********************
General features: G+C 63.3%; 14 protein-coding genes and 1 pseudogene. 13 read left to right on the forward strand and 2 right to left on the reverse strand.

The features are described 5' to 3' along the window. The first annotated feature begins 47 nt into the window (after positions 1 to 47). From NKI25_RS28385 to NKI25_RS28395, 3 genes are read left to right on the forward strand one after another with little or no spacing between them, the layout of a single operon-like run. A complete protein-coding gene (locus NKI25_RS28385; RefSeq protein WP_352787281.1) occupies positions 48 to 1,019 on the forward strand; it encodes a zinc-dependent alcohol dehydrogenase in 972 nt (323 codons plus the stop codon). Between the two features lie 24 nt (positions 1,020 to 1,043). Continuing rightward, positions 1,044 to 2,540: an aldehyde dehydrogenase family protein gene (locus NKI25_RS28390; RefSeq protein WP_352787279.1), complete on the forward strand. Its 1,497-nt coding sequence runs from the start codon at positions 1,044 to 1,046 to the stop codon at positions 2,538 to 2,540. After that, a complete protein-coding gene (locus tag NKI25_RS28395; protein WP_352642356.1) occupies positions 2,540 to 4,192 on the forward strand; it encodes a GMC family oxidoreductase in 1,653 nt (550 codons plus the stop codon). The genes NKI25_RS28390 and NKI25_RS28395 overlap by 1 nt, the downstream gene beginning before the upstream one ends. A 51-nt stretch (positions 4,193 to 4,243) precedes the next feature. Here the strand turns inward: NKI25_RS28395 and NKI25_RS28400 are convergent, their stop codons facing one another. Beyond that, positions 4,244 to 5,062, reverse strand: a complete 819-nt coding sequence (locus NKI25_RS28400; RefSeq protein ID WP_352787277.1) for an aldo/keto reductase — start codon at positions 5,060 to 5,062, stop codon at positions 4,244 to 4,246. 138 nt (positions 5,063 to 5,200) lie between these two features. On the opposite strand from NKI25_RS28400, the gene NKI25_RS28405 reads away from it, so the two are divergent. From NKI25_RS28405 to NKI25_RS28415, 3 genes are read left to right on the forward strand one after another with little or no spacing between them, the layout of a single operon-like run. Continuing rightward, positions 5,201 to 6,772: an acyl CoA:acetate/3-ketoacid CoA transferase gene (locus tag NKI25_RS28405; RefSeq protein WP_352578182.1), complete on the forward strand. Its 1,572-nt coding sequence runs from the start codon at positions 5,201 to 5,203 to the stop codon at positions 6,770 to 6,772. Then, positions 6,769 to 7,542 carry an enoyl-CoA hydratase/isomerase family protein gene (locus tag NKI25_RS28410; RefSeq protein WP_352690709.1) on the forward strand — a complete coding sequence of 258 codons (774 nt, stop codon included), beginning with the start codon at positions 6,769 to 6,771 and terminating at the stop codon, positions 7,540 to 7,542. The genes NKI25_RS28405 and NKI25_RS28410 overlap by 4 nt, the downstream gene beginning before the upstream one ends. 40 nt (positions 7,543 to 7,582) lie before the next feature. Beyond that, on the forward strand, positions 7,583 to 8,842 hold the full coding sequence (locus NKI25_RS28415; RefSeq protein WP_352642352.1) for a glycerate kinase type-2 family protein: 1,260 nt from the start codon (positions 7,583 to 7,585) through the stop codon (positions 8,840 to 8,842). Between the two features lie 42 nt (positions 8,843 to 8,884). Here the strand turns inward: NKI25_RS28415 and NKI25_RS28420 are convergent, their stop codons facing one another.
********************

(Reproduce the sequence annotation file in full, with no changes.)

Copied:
General features: G+C 63.3%; 14 protein-coding genes and 1 pseudogene. 13 read left to right on the forward strand and 2 right to left on the reverse strand.

The features are described 5' to 3' along the window. The first annotated feature begins 47 nt into the window (after positions 1 to 47). From NKI25_RS28385 to NKI25_RS28395, 3 genes are read left to right on the forward strand one after another with little or no spacing between them, the layout of a single operon-like run. A complete protein-coding gene (locus NKI25_RS28385; RefSeq protein WP_352787281.1) occupies positions 48 to 1,019 on the forward strand; it encodes a zinc-dependent alcohol dehydrogenase in 972 nt (323 codons plus the stop codon). Between the two features lie 24 nt (positions 1,020 to 1,043). Continuing rightward, positions 1,044 to 2,540: an aldehyde dehydrogenase family protein gene (locus NKI25_RS28390; RefSeq protein WP_352787279.1), complete on the forward strand. Its 1,497-nt coding sequence runs from the start codon at positions 1,044 to 1,046 to the stop codon at positions 2,538 to 2,540. After that, a complete protein-coding gene (locus tag NKI25_RS28395; protein WP_352642356.1) occupies positions 2,540 to 4,192 on the forward strand; it encodes a GMC family oxidoreductase in 1,653 nt (550 codons plus the stop codon). The genes NKI25_RS28390 and NKI25_RS28395 overlap by 1 nt, the downstream gene beginning before the upstream one ends. A 51-nt stretch (positions 4,193 to 4,243) precedes the next feature. Here the strand turns inward: NKI25_RS28395 and NKI25_RS28400 are convergent, their stop codons facing one another. Beyond that, positions 4,244 to 5,062, reverse strand: a complete 819-nt coding sequence (locus NKI25_RS28400; RefSeq protein ID WP_352787277.1) for an aldo/keto reductase — start codon at positions 5,060 to 5,062, stop codon at positions 4,244 to 4,246. 138 nt (positions 5,063 to 5,200) lie between these two features. On the opposite strand from NKI25_RS28400, the gene NKI25_RS28405 reads away from it, so the two are divergent. From NKI25_RS28405 to NKI25_RS28415, 3 genes are read left to right on the forward strand one after another with little or no spacing between them, the layout of a single operon-like run. Continuing rightward, positions 5,201 to 6,772: an acyl CoA:acetate/3-ketoacid CoA transferase gene (locus tag NKI25_RS28405; RefSeq protein WP_352578182.1), complete on the forward strand. Its 1,572-nt coding sequence runs from the start codon at positions 5,201 to 5,203 to the stop codon at positions 6,770 to 6,772. Then, positions 6,769 to 7,542 carry an enoyl-CoA hydratase/isomerase family protein gene (locus tag NKI25_RS28410; RefSeq protein WP_352690709.1) on the forward strand — a complete coding sequence of 258 codons (774 nt, stop codon included), beginning with the start codon at positions 6,769 to 6,771 and terminating at the stop codon, positions 7,540 to 7,542. The genes NKI25_RS28405 and NKI25_RS28410 overlap by 4 nt, the downstream gene beginning before the upstream one ends. 40 nt (positions 7,543 to 7,582) lie before the next feature. Beyond that, on the forward strand, positions 7,583 to 8,842 hold the full coding sequence (locus NKI25_RS28415; RefSeq protein WP_352642352.1) for a glycerate kinase type-2 family protein: 1,260 nt from the start codon (positions 7,583 to 7,585) through the stop codon (positions 8,840 to 8,842). Between the two features lie 42 nt (positions 8,843 to 8,884). Here the strand turns inward: NKI25_RS28415 and NKI25_RS28420 are convergent, their stop codons facing one another.